Two pieces of my heart – my daddy and my Brooke

Dear Heavenly Father, thank you for the thirty-three years that I shared with my daddy. It wasn’t long enough (we never think it is), but I am still ever grateful for that precious time. Thank you for memories that are outside the realm of death. Thank you for an eternal world where You will once again live in our midst and we will be reunited with those whom we love so dearly. Please send your Holy Spirit as our Comforter so that we may await with hope that day when there will be no more tears. In the name of your Son, Jesus. Amen!

SDG

Who Does That?

Have you ever found yourself in conflict? Someone says or does something that hurts you – deeply. You are left wonder how to handle the situation. What to do next? Sometimes it is not a close relationship, and you let it go. You move on. Other times, moving on isn’t an option.

When this happens in my world, my initial reaction (too frequently) is revenge. A little taste of their own medicine. A little passive-aggressive tit-for-tat. (I’m a work in progress. What can I say?)

Then, once my initial shock, hurt, and disappoint pass, I tend to let it go. But not always in a forgive-and-forget sort of way. Sometimes, my attitude can look a lot more like “let it go” or “write it off.”

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Thy Will Be Done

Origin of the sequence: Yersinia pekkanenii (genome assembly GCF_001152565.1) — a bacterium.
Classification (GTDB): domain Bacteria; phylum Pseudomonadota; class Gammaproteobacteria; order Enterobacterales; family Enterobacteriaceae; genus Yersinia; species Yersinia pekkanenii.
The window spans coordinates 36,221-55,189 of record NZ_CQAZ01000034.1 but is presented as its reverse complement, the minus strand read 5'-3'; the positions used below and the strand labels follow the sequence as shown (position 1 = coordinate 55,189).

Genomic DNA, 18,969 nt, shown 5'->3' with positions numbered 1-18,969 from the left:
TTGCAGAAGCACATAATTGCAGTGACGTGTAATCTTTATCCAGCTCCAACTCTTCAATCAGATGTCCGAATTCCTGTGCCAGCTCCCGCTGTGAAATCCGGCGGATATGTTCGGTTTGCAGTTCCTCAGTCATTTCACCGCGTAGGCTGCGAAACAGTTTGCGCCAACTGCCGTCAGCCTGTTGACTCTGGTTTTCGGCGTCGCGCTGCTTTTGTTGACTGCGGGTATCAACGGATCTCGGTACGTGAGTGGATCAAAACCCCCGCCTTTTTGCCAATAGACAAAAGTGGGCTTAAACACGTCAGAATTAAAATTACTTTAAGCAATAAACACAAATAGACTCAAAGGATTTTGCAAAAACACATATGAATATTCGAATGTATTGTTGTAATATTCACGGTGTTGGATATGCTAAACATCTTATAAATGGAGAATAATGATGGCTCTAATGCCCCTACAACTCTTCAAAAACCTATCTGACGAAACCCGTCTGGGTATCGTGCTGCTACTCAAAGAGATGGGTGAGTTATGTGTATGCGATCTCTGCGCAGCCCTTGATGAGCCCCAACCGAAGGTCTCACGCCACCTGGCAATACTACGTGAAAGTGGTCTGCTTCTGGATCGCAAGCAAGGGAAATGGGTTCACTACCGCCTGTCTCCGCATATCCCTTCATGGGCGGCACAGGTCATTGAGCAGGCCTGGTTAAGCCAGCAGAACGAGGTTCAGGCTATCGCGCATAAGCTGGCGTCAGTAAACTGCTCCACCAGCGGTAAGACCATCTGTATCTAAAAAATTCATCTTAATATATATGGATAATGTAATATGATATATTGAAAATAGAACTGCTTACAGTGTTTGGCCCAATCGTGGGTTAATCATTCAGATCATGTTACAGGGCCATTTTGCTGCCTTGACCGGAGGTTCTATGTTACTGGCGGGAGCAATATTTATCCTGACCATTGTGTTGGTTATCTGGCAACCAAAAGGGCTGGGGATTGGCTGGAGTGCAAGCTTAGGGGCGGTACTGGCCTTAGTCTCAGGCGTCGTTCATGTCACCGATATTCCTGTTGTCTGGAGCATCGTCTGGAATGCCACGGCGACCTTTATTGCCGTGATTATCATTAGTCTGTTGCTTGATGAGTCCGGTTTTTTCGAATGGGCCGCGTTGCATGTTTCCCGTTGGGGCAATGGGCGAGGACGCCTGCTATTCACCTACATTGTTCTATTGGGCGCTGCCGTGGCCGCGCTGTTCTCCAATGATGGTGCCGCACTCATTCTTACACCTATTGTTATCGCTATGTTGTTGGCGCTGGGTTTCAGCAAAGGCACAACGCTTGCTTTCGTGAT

For most of my conscious memory, I’ve had a black thumb. Cacti didn’t stand a chance. Does anyone know how to perform CPR on an air plant? Do rock gardens need water?

Yet, I really enjoy the beauty of nature. Lush greenery and vibrant flowers literally breathe out life to us. The coolness that creeps off the shade of tropical foliage brings restoration. It’s so easy to see how gardeners are transported to another place has they dig through the soil and tend their plots.

Don’t be surprised if you feel this way too. Our souls are wired for garden life. In the beginning when God deemed things “very good,” there we were winding through plush paths lined with breath-taking flora. No weeds. Perfect temps (You can read the details yourself, but no one was hunting for a jacket in Eden). And at the end of the days, “happy hour” was spent hanging out with God himself.